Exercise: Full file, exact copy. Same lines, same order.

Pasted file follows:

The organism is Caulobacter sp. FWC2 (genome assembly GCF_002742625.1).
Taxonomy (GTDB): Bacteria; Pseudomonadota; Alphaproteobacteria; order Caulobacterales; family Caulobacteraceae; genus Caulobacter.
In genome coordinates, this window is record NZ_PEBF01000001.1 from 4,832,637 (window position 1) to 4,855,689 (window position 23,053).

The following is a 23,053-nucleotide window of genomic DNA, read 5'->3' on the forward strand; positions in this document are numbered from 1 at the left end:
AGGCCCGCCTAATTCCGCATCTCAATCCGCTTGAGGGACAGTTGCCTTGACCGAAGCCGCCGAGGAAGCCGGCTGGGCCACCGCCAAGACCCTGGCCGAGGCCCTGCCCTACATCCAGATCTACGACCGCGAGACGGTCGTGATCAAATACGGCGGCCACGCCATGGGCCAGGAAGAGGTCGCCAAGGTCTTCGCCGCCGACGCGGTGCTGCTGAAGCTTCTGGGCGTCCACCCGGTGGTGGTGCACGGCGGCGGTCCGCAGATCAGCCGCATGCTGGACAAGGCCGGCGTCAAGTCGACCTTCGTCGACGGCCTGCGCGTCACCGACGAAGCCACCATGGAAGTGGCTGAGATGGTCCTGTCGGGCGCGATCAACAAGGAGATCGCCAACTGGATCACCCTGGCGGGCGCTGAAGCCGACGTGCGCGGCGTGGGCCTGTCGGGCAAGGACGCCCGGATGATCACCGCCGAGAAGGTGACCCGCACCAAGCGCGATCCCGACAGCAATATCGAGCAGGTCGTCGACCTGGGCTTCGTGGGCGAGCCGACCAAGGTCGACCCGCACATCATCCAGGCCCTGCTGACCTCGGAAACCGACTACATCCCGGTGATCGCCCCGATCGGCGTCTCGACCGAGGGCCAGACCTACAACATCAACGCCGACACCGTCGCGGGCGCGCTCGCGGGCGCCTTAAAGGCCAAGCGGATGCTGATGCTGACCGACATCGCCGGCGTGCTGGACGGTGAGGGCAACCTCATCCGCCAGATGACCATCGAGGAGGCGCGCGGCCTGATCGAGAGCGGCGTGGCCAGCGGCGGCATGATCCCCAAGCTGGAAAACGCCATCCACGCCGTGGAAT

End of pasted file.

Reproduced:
The organism is Caulobacter sp. FWC2 (genome assembly GCF_002742625.1).
Taxonomy (GTDB): Bacteria; Pseudomonadota; Alphaproteobacteria; order Caulobacterales; family Caulobacteraceae; genus Caulobacter.
In genome coordinates, this window is record NZ_PEBF01000001.1 from 4,832,637 (window position 1) to 4,855,689 (window position 23,053).

The following is a 23,053-nucleotide window of genomic DNA, read 5'->3' on the forward strand; positions in this document are numbered from 1 at the left end:
AGGCCCGCCTAATTCCGCATCTCAATCCGCTTGAGGGACAGTTGCCTTGACCGAAGCCGCCGAGGAAGCCGGCTGGGCCACCGCCAAGACCCTGGCCGAGGCCCTGCCCTACATCCAGATCTACGACCGCGAGACGGTCGTGATCAAATACGGCGGCCACGCCATGGGCCAGGAAGAGGTCGCCAAGGTCTTCGCCGCCGACGCGGTGCTGCTGAAGCTTCTGGGCGTCCACCCGGTGGTGGTGCACGGCGGCGGTCCGCAGATCAGCCGCATGCTGGACAAGGCCGGCGTCAAGTCGACCTTCGTCGACGGCCTGCGCGTCACCGACGAAGCCACCATGGAAGTGGCTGAGATGGTCCTGTCGGGCGCGATCAACAAGGAGATCGCCAACTGGATCACCCTGGCGGGCGCTGAAGCCGACGTGCGCGGCGTGGGCCTGTCGGGCAAGGACGCCCGGATGATCACCGCCGAGAAGGTGACCCGCACCAAGCGCGATCCCGACAGCAATATCGAGCAGGTCGTCGACCTGGGCTTCGTGGGCGAGCCGACCAAGGTCGACCCGCACATCATCCAGGCCCTGCTGACCTCGGAAACCGACTACATCCCGGTGATCGCCCCGATCGGCGTCTCGACCGAGGGCCAGACCTACAACATCAACGCCGACACCGTCGCGGGCGCGCTCGCGGGCGCCTTAAAGGCCAAGCGGATGCTGATGCTGACCGACATCGCCGGCGTGCTGGACGGTGAGGGCAACCTCATCCGCCAGATGACCATCGAGGAGGCGCGCGGCCTGATCGAGAGCGGCGTGGCCAGCGGCGGCATGATCCCCAAGCTGGAAAACGCCATCCACGCCGTGGAAT